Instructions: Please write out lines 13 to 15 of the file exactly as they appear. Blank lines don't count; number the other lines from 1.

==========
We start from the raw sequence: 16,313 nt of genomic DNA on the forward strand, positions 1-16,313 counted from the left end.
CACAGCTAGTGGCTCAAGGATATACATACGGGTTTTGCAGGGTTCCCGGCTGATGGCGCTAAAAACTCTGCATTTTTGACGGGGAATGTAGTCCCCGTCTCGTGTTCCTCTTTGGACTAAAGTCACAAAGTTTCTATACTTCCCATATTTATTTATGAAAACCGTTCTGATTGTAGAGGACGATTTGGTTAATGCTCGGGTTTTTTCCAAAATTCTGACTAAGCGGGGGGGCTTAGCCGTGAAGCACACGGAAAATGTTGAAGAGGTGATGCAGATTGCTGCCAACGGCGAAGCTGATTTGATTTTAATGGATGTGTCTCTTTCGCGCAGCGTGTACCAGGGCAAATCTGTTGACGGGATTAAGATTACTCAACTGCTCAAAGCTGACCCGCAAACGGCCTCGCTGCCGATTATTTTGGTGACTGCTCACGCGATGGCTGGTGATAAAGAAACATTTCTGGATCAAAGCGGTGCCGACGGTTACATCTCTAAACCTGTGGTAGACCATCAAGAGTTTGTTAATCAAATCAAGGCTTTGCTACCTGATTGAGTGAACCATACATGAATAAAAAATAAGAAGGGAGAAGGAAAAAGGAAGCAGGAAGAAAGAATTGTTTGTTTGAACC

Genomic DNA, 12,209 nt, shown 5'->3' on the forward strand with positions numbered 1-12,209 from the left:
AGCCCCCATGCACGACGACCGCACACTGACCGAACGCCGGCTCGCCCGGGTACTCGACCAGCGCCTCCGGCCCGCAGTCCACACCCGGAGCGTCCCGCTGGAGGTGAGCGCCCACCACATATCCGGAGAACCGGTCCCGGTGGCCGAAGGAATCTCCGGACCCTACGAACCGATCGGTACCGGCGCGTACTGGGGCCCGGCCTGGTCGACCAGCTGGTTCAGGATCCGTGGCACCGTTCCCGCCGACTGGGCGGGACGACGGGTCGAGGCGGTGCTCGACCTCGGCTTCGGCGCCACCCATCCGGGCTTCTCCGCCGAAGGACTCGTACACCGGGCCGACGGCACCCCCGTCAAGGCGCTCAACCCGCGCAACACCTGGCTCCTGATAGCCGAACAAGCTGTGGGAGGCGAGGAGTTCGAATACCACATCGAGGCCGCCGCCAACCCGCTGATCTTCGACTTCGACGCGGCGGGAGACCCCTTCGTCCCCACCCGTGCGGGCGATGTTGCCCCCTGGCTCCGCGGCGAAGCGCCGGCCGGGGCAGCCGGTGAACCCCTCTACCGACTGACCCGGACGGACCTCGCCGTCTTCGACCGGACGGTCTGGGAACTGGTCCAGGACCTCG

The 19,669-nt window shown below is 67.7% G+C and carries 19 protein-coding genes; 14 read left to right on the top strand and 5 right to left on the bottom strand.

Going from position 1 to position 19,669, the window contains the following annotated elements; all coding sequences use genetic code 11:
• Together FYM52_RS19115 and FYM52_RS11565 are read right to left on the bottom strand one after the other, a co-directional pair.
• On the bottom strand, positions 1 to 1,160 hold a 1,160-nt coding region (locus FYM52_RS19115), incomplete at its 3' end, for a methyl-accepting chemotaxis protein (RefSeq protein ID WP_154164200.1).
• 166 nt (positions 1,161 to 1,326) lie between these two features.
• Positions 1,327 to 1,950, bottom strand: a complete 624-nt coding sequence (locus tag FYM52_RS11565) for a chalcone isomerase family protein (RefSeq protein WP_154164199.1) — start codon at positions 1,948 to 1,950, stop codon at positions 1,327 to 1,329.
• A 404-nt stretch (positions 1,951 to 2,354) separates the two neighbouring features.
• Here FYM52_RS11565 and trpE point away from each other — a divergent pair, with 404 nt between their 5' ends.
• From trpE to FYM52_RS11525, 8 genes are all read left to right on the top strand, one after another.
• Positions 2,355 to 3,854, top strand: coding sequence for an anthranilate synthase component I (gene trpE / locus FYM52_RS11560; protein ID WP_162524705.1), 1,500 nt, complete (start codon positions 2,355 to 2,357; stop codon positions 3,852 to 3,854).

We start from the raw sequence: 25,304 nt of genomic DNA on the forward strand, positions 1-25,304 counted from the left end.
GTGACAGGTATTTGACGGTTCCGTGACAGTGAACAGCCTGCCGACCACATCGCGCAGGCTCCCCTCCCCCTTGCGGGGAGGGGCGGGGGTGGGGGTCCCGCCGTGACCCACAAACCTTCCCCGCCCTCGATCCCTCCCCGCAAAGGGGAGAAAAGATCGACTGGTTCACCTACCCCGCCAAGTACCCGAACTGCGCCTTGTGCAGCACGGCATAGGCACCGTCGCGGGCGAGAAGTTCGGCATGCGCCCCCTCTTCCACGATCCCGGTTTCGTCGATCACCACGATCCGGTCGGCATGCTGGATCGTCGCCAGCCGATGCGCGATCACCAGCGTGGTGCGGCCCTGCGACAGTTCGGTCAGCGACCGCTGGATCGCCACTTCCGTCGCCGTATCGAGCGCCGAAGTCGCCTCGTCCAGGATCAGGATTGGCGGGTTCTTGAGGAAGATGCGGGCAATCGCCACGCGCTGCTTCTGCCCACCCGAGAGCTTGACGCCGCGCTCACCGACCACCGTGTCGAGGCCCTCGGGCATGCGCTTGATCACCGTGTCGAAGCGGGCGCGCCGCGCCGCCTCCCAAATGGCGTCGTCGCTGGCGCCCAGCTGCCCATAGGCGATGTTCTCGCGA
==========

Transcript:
• From trpE to FYM52_RS11525, 8 genes are all read left to right on the top strand, one after another.
• Positions 2,355 to 3,854, top strand: coding sequence for an anthranilate synthase component I (gene trpE / locus FYM52_RS11560; protein ID WP_162524705.1), 1,500 nt, complete (start codon positions 2,355 to 2,357; stop codon positions 3,852 to 3,854).

We start from the raw sequence: 25,304 nt of genomic DNA on the forward strand, positions 1-25,304 counted from the left end.